Executives decline to engage on gender pay gap and sexism issues raised by shareholders.
For the third year in a row, I spoke up at Facebook’s meticulously orchestrated shareholder meeting, which was held late last month.
My firm, Arjuna Capital, has been leading a long-term campaign to press 20 of the largest US companies, including nine leading US tech firms, to address the gender pay gap.
We have $250m under management and we are engaging with Facebook in partnership with much larger investors, including the New York and Illinois state pension funds. Other companies take our concerns seriously and have spoken to me at length.
Facebook is the only one that has not. In fact, of the dozens of companies I have dealt with over a decade of promoting sustainable investment, Facebook is the first to give me the cold shoulder. While we spoke in 2016 and 2017, this year, despite requests to discuss our agenda, the company waited until the day before the AGM to even call.
So I took the opportunity at the meeting to express investor concerns not only about the company’s gender pay gap, but also its failure to address the problems of fake news, the prevalence of hate speech and sexism on its platforms and efforts to interfere with elections. During the question and answer session, I asked why the company was failing to respond to its investors.
Top executives, including founder Mark Zuckerberg, declined to respond to my public comments, but I was asked to speak privately to Elliot Schrage, Facebook’s vice-president of communications, after the meeting.
He told me that the company was not engaging with me because I’m “not nice”.
Facebook already has a history of dismissing the views of its independent shareholders. Its complex share structure gives Mr Zuckerberg 53 per cent of the votes, even though he only owns 14 per cent of the company.
Nearly two-thirds of independent shareholders have voted to change that arrangement every year for the past four, but Mr Zuckerberg has used his power to shoot the proposals down. This year James McRitchie, a shareholder backing a shift to simple majority voting rules, told the meeting that Facebook risked becoming a “corporate dictatorship”.
But even with that backdrop, I was stunned by Mr Schrage’s words to me at the meeting. Not nice? This from a company whose chief operating officer, Sheryl Sandberg, led a campaign to empower women to speak up by banning the word bossy?
I cannot imagine a scenario where a male company executive ignores a male institutional investor with such an excuse. Corporate executives say many things to and about Bill Ackman or Carl Icahn, but “not nice” or “be sweet” are probably not among them. It is true that Arjuna is smaller than the capital they control, but New York state alone manages $200bn.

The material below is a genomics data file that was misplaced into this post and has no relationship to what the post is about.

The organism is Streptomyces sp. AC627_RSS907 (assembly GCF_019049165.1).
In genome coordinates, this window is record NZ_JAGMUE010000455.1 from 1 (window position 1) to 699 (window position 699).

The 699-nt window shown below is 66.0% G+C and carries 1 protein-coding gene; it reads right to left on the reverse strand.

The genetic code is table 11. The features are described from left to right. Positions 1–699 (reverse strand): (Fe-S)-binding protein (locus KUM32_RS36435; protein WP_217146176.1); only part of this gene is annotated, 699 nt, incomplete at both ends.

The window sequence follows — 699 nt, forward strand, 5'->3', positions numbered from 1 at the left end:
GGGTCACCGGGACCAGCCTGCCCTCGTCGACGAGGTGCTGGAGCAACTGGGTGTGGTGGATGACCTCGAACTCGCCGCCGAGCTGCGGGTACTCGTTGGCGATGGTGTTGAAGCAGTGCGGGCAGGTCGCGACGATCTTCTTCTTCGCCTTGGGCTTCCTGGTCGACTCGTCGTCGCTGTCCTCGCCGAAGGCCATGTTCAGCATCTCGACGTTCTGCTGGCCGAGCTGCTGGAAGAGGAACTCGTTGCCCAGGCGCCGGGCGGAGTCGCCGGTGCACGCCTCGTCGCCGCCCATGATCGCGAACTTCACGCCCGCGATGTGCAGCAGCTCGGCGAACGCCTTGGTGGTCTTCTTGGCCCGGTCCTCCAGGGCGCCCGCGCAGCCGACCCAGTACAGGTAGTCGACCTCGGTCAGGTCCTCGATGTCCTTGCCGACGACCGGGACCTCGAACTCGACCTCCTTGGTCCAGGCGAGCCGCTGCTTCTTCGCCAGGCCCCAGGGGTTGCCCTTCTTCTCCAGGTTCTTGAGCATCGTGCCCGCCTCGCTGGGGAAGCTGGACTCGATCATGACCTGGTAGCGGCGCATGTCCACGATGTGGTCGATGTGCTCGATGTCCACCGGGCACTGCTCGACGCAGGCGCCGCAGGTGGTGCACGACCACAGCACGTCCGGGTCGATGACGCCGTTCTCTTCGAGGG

If that is Facebook’s response to a female investor asking clear, forceful, respectful and effective questions, why didn’t Mr Schrage, who was sitting on stage at the AGM, say it publicly?
Could it be that some in the audience would interpret his response as patronising and sexist?
And the irony of it. I was dismissed in a sexist way for trying to call Facebook out on problems that are specifically related to gender: the gap between the average male and female wage and the fact that the social network allows women to be intimidated and harassed online — even though such behaviour violates the company’s own terms of service.
Other women at the AGM were also silenced, although I cannot be sure it was based on gender. The first woman to speak did so out of turn, and was escorted out of the meeting. At the end of the meeting, a lone woman remained at the microphone to ask a final question, completely unacknowledged and ignored.
Perhaps the failure to respond to us was more about Mr Zuckerberg being a control freak. The whole gathering felt like it was subject to an occupying force, with employees wearing blue T-shirts positioned every four feet to keep things in order.
Facebook has faced scandal after scandal yet completely ignores calls for better corporate governance. I do not care if the company does not “like” me. I am an investor, not their Facebook friend. They can and should do better.
The writer is managing partner at Arjuna Capital Facebook declined the opportunity to respond to Ms Lamb’s piece.
This was published by the Financial Times.